His Virgin contract over, Sylvian decided he wanted to opt out of doing things on the schedule of a major record company, and set up his own label, Samadhi Sound. The label was set up to release projects by Sylvian and his wide swath of musical compatriots. The first release was to be a project involving himself and brother Steve, but the going was slow and Sylvian found himself in the middle of a painful divorce from his wife Ingrid. The result of the turmoil and down-time was an extremely stark and experimental album released in 2003 called blemish. The musical backing was minimal, and involved new collaborators in experimental guitarists Christian Fennesz and Derek Bailey. Strong critical response to the album prompted the pair of Sylvian and Jansen to embark on a tour with musician and visual artist Masakatsu Takagi. An album of remixes of the tracks on blemish also appeared on Samadhi Sound later in 2005, called The Good Son vs. The Only Daughter.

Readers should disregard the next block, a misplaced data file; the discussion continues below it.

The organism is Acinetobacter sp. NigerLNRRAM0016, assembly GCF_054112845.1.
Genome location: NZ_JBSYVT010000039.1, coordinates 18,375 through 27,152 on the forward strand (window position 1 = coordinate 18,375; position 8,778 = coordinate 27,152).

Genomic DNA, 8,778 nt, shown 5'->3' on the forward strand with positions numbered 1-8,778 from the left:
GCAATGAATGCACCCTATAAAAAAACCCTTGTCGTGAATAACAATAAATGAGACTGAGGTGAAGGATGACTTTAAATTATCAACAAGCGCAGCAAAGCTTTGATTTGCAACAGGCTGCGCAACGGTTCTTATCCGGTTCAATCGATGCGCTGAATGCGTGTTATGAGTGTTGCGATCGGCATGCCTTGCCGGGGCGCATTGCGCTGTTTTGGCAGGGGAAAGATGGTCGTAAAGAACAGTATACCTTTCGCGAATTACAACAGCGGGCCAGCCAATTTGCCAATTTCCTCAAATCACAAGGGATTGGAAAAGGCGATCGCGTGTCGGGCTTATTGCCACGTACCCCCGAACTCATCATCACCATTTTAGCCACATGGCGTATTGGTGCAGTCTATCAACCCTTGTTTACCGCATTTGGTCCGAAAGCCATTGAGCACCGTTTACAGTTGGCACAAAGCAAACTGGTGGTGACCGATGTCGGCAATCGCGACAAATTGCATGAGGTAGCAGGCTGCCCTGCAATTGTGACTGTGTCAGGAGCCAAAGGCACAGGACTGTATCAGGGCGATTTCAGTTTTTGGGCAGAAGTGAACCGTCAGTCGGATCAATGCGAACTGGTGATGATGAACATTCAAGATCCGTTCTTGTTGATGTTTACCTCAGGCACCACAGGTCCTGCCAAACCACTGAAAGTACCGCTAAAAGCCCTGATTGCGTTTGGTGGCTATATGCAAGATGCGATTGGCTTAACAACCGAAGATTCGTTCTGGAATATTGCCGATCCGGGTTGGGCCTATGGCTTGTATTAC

After the tour promoting blemish, Sylvian and Jansen resumed work on their collaborative project, bringing in keyboardist/programmer Burnt Friedman as a third member. The trio chose the group name Nine Horses and released the album Snow Borne Sorrow (Samadhi Sound) in October of 2005. The album was a mix of glitchy electronica, jazz and trip-hop and featured such guests as Swedish vocalist Stina Nordenstam, trumpeter Arve Henriksen and frequent collaborator Sakamoto. The group released an EP of remixes and new material in 2007 called Money For All (Samadhi Sound).